In SMEs that are growing strongly, the attraction is often the founder. Their vision. Their strength of personality. Their passion.
All of which is essential. But being an attractor doesn’t guarantee you’ll attract and grow the best team. That takes intentionality.
In my previous 2 Build on Purpose newsletters, I introduced the consultant lifecycle model I used to reduce team churn from 40% to 6%. In tomorrow morning’s newsletter, I talk through a model I found useful for understanding a team’s needs at work
It’s not mine. I wish I had that size of brain. It’s actually a derivative of Maslow’s hierarchy of needs. Old Abe Maslow was a clever chap!
Here’s how I use it. The key is to address each need in order. Not completely linear, but certainly in terms of direction! It’s adapted in the graphic.
1\. Physiology: Maslow’s baseline is all about food and shelter. Without them, you’ll focus on little else.
In the work world, the baseline is pay. If you’re not paid fairly, pretty much everything else becomes irrelevant. Don’t try to bribe people into your team with perks and personality – pay them fairly, then talk perks and personality.
2\. Safety: for Maslow, this was about being safe from harm, and the worry that comes with it.
At work, this is job security – your team wants to feel they’ll have a job tomorrow. That gives you 3 (easy!) responsibilities:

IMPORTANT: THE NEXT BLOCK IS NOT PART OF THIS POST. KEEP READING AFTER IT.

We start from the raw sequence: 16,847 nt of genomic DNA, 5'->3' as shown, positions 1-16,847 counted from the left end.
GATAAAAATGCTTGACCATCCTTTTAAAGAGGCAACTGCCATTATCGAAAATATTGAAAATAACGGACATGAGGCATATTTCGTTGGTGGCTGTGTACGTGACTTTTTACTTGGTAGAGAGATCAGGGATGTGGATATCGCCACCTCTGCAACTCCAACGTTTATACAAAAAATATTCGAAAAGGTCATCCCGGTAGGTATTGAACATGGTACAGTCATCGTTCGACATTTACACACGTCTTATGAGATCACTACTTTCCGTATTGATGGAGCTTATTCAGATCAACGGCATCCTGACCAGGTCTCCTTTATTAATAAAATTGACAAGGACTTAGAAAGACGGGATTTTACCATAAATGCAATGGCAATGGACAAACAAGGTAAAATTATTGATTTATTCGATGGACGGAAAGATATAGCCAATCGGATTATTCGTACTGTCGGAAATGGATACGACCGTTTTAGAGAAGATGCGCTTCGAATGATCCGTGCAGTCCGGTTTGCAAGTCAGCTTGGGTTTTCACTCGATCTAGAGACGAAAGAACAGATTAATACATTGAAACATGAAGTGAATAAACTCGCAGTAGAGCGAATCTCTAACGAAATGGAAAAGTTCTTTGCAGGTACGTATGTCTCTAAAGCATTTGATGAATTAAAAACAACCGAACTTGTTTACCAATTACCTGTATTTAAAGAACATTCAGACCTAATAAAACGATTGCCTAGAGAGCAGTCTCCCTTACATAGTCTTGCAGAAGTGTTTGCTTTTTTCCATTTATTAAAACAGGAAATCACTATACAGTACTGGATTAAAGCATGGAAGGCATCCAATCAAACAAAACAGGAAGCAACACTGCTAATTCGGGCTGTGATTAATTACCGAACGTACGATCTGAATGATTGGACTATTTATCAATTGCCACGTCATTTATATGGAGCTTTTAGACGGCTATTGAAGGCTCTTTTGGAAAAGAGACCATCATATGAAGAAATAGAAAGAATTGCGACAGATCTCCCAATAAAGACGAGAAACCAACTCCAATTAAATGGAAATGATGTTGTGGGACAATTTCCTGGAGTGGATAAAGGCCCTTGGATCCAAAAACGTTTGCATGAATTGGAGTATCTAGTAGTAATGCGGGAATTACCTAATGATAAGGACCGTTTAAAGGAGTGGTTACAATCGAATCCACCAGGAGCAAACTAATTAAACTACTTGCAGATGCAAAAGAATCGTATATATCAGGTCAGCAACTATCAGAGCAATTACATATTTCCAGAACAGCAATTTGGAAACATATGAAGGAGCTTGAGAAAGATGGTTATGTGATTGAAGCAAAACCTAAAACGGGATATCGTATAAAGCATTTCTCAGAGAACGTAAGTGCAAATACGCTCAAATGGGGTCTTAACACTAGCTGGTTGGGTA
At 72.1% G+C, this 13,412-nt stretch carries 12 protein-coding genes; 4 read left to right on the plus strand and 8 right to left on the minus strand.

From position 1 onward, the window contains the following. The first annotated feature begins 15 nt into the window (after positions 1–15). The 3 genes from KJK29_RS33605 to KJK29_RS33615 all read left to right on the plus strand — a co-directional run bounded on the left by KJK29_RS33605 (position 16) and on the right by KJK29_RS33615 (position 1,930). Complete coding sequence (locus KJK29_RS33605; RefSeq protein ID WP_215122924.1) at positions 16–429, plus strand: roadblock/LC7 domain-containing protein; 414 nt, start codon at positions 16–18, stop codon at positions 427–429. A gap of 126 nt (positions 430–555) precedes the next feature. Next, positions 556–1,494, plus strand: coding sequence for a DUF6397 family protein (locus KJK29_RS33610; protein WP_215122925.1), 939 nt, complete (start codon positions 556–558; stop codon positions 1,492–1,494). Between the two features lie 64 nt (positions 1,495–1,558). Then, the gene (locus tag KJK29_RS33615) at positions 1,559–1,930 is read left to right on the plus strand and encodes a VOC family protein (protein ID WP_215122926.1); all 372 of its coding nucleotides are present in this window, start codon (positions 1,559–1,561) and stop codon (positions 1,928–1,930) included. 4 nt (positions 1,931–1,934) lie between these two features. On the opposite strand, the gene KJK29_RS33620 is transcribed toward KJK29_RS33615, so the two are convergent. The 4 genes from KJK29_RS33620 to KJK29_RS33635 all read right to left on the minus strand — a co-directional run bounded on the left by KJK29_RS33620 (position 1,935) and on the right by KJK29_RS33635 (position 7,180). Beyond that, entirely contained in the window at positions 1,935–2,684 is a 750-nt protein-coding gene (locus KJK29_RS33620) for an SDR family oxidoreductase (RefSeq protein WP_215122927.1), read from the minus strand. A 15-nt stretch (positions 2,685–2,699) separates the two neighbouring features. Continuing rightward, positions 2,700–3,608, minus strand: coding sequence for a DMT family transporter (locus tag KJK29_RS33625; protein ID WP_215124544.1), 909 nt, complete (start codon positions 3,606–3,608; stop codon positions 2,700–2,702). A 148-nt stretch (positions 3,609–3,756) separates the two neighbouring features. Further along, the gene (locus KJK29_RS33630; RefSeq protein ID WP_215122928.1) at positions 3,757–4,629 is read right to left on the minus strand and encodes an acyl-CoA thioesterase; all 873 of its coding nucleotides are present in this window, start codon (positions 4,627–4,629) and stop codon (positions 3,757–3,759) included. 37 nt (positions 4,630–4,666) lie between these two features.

i. Have a stable business.
ii. Have a real job to hire someone in to.
iii. Don’t hire on a whim (or your team will know you fire the same way).
3\. Social: above physical needs comes companionship, society, love. We are a social animal, even if we’re trying our best to desocialise ourselves with tech.
In work, foster human ties. I’m a huge fan of developing multiple ways to connect and thickening a social lattice on that basis – projects, communities of practice, mentoring, line management – countless ways to do this. Often, the strongest tie to a specific company is the relationship between team members.
Esteem: per Maslow, appreciation and respect are the positive motivational drivers that sit above our food, safety and social needs.
This needs minimal translation to the workplace. Create opportunities and an environment for people to shine both to you, and most importantly to their peers. Build this into your business model.
Self actualisation: this is the peak of the pyramid, and is when we believe as humans that we are fulfilling our potential in a meaningful way.
In work, this translates to 3 things:
i) working for a purposeful company.
ii) having a meaningful job to do. Avoiding what David Graeber called in his magnificent book “bullshit jobs”.
iii) opportunities for growth through the right level of challenge.
I go into this in a lot more detail in my newsletter, which goes out tomorrow – Saturday – morning. You can subscribe below.[su__blog_promo]